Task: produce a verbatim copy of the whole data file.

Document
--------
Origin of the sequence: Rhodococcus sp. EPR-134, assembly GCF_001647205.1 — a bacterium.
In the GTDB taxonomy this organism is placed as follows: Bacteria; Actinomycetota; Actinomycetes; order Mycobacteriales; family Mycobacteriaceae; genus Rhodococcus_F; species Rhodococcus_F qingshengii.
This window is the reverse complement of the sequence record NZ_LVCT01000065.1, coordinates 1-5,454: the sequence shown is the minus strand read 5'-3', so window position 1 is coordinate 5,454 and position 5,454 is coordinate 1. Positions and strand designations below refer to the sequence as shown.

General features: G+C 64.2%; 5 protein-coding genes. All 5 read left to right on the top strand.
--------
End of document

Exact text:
Origin of the sequence: Rhodococcus sp. EPR-134, assembly GCF_001647205.1 — a bacterium.
In the GTDB taxonomy this organism is placed as follows: Bacteria; Actinomycetota; Actinomycetes; order Mycobacteriales; family Mycobacteriaceae; genus Rhodococcus_F; species Rhodococcus_F qingshengii.
This window is the reverse complement of the sequence record NZ_LVCT01000065.1, coordinates 1-5,454: the sequence shown is the minus strand read 5'-3', so window position 1 is coordinate 5,454 and position 5,454 is coordinate 1. Positions and strand designations below refer to the sequence as shown.

General features: G+C 64.2%; 5 protein-coding genes. All 5 read left to right on the top strand.